Kai Wright: Indeed. I was actually at a public radio conference recently. Shout out to all the behind-the-scenes folks in public radio. I got a whole list of ideas from them. I think my favorite one came from Deshawn in Minneapolis who said Ready or Not by the Fugees was the soundtrack to his young adult life back when he was living here in New York City.
Regina de Heer: Great song.
Kai Wright: I picked that one for a reason because we're ending this playlist project with a big announcement about the show. Minneapolis is actually one of several cities we are welcoming into our community here on Sunday evenings. Starting next week, we are expanding this conversation to a national radio audience. Now, of course, we already have people around the country who follow through the podcast or stream it on YouTube but I'm just really excited about this move into a National Public Radio Network.
It's just going to be an incredible opportunity to keep learning from each other across the country and across our communities. Same show you already know and follow, but with a bunch of new people joining us. Alongside that, we're making two changes I want to tell you about. First, we have got a new name because if we're honest, we are done being anxious, you all. That's just not helpful. We are a lot more focused now on a conversation about the society we want to live in, rather than just wringing our hands over the hateful crowd. As of right now, our show's new name is Notes From America with Kai Wright.
Regina de Heer: Notes From America with Kai Wright.
Kai Wright: That's us. You heard it here. Our second change to go along with this new name. We have a new theme song, and it's going to be the final song we add to our summer playlist. To introduce that new theme, I want to bring on our sound designer and engineer, Jared Paul. Hey, Jared.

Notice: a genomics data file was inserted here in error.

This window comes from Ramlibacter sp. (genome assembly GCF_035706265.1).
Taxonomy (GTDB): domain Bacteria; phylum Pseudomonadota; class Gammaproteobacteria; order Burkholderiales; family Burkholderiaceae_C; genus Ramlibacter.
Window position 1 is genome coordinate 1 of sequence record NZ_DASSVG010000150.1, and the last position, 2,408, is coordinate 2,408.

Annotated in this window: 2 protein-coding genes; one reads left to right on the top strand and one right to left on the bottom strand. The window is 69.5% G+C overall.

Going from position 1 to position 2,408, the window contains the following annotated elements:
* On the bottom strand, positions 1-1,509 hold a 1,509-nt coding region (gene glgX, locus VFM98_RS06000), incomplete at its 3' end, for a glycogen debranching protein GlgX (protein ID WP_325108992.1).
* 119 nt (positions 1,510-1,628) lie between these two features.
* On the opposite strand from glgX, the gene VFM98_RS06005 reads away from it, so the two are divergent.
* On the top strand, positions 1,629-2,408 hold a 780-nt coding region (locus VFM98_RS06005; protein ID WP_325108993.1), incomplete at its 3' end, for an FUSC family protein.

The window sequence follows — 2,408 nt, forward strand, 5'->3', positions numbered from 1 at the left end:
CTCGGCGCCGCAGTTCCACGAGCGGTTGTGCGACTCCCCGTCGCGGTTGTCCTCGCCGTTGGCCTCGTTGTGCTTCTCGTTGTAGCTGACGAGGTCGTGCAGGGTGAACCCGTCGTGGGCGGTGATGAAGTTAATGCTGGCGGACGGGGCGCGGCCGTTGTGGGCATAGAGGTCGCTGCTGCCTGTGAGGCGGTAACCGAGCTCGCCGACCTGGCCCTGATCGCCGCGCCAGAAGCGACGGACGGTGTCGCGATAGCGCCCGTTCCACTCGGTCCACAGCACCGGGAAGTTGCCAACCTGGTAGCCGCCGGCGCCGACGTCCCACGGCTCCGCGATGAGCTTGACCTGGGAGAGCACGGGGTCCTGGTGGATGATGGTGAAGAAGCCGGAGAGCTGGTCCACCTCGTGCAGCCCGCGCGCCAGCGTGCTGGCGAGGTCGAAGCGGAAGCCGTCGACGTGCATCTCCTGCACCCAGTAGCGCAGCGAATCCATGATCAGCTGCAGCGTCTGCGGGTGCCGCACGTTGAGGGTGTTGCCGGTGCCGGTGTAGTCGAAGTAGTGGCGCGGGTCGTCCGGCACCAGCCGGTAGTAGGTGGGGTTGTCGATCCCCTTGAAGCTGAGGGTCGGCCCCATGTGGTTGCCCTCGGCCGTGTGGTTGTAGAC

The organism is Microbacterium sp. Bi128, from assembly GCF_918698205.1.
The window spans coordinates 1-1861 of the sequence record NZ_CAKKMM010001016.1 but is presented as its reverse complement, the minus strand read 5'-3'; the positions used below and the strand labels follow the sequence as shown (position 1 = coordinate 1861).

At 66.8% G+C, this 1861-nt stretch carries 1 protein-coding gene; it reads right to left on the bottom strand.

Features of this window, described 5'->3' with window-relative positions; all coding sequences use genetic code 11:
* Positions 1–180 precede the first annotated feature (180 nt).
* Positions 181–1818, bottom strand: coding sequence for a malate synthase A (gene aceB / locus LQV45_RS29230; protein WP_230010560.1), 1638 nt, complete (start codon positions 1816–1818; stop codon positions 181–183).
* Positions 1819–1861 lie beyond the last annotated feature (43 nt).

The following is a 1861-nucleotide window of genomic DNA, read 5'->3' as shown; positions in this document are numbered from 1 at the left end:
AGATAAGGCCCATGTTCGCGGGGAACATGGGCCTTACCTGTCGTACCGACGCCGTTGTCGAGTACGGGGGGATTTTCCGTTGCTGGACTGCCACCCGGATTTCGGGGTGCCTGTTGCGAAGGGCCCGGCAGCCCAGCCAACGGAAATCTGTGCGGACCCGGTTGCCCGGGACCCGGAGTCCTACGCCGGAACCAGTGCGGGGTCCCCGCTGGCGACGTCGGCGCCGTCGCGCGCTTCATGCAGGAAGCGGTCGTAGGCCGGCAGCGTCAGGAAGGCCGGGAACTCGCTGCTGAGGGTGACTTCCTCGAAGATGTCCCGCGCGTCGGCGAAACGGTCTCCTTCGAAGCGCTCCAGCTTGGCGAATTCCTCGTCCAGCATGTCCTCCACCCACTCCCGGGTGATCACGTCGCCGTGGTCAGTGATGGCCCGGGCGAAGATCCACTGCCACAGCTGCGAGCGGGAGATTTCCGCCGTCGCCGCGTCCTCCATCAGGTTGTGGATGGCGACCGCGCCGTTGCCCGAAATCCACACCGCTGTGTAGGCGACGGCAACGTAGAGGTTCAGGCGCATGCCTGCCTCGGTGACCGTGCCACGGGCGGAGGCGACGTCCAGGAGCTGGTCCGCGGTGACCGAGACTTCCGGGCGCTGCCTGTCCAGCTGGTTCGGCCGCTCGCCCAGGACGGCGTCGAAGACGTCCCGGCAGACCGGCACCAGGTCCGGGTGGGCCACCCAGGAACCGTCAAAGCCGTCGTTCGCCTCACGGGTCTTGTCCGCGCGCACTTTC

Jared Paul: Hey, Kai. Hey, Regina.
Kai Wright: First off, what we're about to do here is an homage to one of your favorite podcasts, right Jared called Song Exploder?
Jared Paul: Yes, Song Exploder, one of my favorite shows. I'm going to imitate their format here for a minute. I hope they don't mind.
Kai Wright: Okay. All right. Take it away. Tell us about our new theme song.
Jared Paul: While we were planning this new phase of the show, we knew we wanted new theme music, but we didn't have our name yet. I had started about a dozen demos, and none of them were really feeling right yet but then I think right after the meeting where we chose the name, Notes From America, I think I pretty much hung up from that meeting and was immediately like, "Oh notes." Once we had the name, I figured we needed some music with a lot of notes, which I know sounds a little silly. Most music has notes but in my mind that meant using the chromatic scale which is every key on the piano, every white and black key, not skipping any.
We all knew we needed a theme that was energetic. Kai mentioned he's into '70s soul. I put down this upbeat, soul beat, put some distortion and filters on it, stuff like that. Added this fun clapping rhythm over it and then I let the beat build.
Then I added some great guest musicians. Shout out to my friends Mel Sue on cello. Spencer Hattendorf on sax, and our very own, Kousha Navidar on trumpet.
Kai often talks about our show as being like a town square for conversation, and I wanted the music to reflect that. I wanted it to build up to a busy climactic ending with lots of instruments in conversation with each other like everyone getting together in the town square with their instruments.
Kai Wright: Now, the Notes from America theme in its entirety.
[music] The new Notes from America is a production of WNYC studios. Follow us wherever you get your podcast and hit us up on our brand new social handles. Find us on both Instagram and Twitter @noteswithKai. Our new theme music is written by Jared Paul who also handles mixing and sound design. Matthew Miranda is our live engineer. Our team also includes Karen Frillmann, Regina de Heer, Rahima Nasa, Kousha Navidar, and Lindsay Foster Thomas. Welcome aboard to our new intern, Vanessa Handy and I am Kai Wright. Thanks for spending time with us tonight and welcome to Notes from America. I'll see you next week.
[00:11:03] [END OF AUDIO]